Newsday’s Ken Berger kicked off a mild shitstorm, a hurricane if you will (sorry) when he quoted NBA Players Association chief Billy Hunter (above, left) threatening to take legal action if the league went ahead with plans to hold the 2008 All-Star Game in New Orleans.
I have a problem when other members of the media make it seem as though I got my quotes from Hunter in a sneaky, unprofessional way. That is what analyst Greg Anthony said on ESPN yesterday, when he presented the following blow-by-blow account of conversations that he most certainly did not witness.
Anthony said Hunter œwas talking with Shaquille O™Neal and a bunch of the Miami Heat about other issues, and they were talking about New Orleans after what just happened in Las Vegas. And there was a reporter there who basically eavesdropped on the conversation and asked a hypothetical.
If Anthony were a real journalist, he would know that eavesdropping is not an acceptable or ethical way to get comments from a public figure and print them in the newspaper. Sure, it would™ve been asking too much to expect Anthony to check out the account he was given to see if it was accurate. But at the very least, he should have divulged the source of his information.
The source was Hunter, and that™s where things get a little murky.
Anthony was one of three media members who spoke with Hunter on Tuesday, when he was in damage-control mode over comments he made in my interview with him about New Orleans™ viability as an All-Star host. Two of them essentially came away with the impression that I overheard Hunter™s conversations with Miami players, casually asked him one question, and then printed his answer as well as the content of his private conversations in the newspaper, thus creating a national controversy.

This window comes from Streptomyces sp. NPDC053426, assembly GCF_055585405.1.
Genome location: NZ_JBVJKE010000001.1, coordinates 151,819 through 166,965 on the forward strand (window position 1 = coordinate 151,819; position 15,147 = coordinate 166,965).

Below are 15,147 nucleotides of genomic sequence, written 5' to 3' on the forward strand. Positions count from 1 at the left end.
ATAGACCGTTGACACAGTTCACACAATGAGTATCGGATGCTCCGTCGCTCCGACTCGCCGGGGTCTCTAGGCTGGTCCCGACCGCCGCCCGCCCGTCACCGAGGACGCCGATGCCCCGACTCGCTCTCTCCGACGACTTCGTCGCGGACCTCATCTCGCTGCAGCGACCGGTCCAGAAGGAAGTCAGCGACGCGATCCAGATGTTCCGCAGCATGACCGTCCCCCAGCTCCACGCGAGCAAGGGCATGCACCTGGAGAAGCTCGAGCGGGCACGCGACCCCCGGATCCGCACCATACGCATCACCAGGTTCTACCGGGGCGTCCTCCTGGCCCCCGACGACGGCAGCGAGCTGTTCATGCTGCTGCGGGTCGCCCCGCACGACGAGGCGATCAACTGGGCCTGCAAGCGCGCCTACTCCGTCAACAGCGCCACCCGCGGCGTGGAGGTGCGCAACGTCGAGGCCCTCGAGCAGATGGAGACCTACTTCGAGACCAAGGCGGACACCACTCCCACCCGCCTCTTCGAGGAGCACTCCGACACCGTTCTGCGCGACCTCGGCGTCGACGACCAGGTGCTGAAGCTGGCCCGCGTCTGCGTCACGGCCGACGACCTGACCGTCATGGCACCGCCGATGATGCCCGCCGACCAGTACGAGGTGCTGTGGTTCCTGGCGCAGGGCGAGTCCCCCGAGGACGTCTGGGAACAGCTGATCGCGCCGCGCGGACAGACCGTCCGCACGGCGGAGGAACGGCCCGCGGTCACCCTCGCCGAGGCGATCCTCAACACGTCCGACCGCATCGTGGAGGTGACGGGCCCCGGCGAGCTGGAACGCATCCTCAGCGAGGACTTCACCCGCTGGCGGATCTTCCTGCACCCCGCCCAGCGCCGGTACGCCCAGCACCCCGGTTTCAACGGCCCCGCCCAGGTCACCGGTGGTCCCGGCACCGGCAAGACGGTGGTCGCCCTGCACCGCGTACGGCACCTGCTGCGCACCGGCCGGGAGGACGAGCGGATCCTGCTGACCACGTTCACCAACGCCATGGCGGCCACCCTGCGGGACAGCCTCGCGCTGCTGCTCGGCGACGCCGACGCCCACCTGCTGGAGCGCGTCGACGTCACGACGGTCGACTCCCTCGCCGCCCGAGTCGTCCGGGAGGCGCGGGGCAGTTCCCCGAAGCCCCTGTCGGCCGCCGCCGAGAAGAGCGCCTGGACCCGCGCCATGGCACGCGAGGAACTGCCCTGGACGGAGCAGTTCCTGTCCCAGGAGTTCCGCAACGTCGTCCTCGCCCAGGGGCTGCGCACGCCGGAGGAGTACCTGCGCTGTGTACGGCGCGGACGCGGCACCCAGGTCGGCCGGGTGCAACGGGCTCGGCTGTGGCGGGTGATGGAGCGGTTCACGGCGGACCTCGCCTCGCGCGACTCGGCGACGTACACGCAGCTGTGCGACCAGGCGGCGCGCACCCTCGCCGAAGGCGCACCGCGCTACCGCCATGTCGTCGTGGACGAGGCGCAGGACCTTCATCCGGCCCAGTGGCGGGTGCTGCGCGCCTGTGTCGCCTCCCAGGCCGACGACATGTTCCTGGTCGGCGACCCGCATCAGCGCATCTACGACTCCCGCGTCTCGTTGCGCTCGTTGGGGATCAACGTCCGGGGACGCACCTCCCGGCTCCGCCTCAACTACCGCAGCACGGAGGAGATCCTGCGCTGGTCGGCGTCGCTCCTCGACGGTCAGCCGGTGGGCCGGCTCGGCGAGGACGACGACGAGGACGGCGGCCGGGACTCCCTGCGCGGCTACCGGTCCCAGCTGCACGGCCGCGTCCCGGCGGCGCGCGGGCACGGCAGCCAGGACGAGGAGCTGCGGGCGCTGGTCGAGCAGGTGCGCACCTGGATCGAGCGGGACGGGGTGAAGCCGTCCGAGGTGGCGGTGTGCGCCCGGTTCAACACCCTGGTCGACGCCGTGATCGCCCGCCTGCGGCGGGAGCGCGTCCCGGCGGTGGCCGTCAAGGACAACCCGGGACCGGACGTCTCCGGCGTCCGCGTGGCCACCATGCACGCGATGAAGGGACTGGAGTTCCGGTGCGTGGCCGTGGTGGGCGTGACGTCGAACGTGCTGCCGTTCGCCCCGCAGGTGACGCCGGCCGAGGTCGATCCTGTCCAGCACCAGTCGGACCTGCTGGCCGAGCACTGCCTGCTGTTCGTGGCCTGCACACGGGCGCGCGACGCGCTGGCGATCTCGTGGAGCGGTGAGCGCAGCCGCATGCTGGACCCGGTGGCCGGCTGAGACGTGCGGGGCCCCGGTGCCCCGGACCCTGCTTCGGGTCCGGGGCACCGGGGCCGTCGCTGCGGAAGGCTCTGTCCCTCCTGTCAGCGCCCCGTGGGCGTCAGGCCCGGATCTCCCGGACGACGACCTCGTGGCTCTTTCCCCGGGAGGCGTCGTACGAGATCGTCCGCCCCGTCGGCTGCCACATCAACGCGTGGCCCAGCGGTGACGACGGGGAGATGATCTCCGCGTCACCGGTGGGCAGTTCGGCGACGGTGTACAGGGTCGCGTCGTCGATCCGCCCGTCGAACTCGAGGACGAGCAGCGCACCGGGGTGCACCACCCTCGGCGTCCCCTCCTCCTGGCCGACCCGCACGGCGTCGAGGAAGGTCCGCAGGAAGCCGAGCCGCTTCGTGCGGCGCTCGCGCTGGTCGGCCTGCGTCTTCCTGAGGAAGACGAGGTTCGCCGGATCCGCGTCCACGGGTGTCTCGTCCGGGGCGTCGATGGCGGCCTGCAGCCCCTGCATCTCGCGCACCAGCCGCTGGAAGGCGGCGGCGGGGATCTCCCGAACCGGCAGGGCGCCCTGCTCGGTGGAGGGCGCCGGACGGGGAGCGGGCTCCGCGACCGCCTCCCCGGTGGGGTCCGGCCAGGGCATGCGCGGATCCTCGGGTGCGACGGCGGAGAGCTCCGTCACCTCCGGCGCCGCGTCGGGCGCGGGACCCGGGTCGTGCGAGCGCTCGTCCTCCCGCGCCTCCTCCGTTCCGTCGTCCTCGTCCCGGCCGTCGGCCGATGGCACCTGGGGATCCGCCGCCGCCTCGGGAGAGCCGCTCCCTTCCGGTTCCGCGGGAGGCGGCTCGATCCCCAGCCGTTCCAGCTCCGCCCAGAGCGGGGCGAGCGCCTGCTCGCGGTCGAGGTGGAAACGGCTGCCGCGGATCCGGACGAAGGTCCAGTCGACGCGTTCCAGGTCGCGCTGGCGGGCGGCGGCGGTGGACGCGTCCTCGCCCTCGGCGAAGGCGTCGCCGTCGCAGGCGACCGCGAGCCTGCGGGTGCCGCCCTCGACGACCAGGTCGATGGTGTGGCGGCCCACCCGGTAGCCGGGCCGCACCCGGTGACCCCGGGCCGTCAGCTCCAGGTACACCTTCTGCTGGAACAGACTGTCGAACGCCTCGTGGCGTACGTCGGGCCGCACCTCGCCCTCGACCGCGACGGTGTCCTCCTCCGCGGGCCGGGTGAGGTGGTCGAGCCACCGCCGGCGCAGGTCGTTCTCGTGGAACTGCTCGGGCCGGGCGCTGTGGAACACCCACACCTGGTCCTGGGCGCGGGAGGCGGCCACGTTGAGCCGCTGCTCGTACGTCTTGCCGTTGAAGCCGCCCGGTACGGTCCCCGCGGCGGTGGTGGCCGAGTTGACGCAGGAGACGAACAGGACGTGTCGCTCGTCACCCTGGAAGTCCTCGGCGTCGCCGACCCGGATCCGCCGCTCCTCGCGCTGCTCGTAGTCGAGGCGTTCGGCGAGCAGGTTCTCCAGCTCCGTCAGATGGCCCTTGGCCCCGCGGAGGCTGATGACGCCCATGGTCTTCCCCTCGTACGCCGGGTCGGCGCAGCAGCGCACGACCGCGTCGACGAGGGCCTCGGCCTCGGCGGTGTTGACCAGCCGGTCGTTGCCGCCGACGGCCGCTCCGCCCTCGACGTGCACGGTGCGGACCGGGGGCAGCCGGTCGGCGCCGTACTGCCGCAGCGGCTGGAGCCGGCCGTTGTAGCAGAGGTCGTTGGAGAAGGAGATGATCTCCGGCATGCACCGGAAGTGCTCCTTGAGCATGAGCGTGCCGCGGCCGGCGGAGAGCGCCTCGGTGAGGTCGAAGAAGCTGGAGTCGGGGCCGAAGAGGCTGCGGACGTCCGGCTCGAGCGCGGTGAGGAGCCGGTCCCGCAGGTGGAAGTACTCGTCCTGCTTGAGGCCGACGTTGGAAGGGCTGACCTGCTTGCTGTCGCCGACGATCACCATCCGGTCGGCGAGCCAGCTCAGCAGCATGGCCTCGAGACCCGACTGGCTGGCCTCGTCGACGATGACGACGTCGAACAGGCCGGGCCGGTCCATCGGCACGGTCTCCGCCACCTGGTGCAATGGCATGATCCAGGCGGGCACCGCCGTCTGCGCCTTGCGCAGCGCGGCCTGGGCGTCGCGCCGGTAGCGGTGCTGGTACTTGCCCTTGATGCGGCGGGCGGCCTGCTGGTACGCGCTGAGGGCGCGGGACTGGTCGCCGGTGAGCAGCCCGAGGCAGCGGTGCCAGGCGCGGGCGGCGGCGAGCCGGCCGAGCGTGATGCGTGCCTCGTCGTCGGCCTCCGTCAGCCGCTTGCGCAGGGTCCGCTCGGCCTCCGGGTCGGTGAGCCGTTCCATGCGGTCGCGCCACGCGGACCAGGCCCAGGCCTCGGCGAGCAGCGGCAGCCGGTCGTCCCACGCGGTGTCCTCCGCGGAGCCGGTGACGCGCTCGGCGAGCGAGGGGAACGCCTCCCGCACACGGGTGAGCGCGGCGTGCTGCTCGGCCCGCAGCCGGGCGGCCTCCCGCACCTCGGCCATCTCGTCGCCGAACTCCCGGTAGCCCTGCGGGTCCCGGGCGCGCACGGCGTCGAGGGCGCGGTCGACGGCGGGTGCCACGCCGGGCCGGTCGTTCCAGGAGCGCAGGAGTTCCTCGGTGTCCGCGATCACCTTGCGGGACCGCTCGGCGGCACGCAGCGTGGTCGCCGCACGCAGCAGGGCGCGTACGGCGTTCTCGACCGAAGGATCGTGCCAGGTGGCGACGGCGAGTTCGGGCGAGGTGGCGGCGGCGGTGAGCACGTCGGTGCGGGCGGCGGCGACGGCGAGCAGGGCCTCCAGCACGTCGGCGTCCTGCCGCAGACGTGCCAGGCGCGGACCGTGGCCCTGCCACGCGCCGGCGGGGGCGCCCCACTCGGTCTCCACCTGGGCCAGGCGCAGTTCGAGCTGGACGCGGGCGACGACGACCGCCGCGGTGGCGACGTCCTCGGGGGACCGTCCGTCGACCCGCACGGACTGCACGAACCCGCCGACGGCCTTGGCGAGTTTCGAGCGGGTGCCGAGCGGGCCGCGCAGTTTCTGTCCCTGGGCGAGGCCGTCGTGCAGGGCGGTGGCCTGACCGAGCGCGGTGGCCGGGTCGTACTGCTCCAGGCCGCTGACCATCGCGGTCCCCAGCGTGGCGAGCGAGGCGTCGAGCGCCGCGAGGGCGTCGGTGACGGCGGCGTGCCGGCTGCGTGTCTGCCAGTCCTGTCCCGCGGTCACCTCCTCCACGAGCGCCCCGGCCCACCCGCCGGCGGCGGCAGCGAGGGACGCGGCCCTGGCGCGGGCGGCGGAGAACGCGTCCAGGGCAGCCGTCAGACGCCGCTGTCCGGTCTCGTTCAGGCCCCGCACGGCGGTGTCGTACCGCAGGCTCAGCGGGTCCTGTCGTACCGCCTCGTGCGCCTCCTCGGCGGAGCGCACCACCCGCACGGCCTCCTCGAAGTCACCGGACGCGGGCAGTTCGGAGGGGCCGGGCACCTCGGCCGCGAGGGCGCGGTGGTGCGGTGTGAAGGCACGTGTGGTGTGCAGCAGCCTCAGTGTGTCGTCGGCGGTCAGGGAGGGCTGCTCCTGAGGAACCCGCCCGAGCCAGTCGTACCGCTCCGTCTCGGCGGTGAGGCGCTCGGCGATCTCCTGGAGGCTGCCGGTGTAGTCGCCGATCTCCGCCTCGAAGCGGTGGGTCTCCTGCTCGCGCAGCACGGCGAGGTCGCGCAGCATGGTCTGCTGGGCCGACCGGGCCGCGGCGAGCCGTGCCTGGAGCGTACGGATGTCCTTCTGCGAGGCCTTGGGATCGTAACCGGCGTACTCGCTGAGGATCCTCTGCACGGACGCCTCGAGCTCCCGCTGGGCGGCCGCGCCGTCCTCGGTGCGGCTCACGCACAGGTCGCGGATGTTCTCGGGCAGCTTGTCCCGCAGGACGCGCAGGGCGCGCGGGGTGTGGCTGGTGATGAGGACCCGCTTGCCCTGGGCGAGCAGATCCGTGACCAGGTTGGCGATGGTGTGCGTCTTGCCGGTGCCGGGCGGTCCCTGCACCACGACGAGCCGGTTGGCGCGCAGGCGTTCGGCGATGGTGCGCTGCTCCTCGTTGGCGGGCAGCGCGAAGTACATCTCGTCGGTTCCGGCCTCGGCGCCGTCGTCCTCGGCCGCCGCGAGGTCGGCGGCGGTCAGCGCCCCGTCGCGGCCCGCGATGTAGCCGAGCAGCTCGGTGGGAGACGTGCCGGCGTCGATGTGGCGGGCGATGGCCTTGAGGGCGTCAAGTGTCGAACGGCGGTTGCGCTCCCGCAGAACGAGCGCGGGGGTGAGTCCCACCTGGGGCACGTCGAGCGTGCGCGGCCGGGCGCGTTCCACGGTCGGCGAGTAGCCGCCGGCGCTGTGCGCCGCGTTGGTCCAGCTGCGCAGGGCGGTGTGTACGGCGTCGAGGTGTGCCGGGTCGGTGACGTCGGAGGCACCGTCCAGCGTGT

I did see Hunter in the Heat locker room, and was standing right next to him while he had an interesting chat with Michael Doleac about pension benefits. I never heard him discuss the All-Star Game with anyone, but had previously made a mental note to ask him about the topic the next time I saw him.
When Hunter was finished doing business with the players, I followed him into the hallway and interviewed him for 10 minutes, digital recorder in plain view. The All-Star Game wasn™t even the first topic I asked him about, but it was the one that prompted the most newsworthy responses.
I thought it was a little odd that the Times-Picayune™s front-page story following up the controversy on Wednesday stated mysteriously that Hunter™s comments œshowed up in Newsday. The New Orleans paper wrote: œNewsday quoted Billy Hunter from a Madison Square Garden locker room, where he was conversing with players about the recent Las Vegas All-Star weekend.
Hunter, through an intermediary, claimed that his account of what happened was misinterpreted by Anthony and the New Orleans writer. This made him perhaps the first person ever to be misquoted about being misquoted.
Unless James Dolan has piped hallucinogens through the air ducts at Madison Square Garden “ which, come to think of it, is not beyond the realm of possibility “ there was no ambiguity about how I got Hunter™s quotes. I got them by interviewing him with a recorder, face-to-face, for 10 minutes outside the locker room.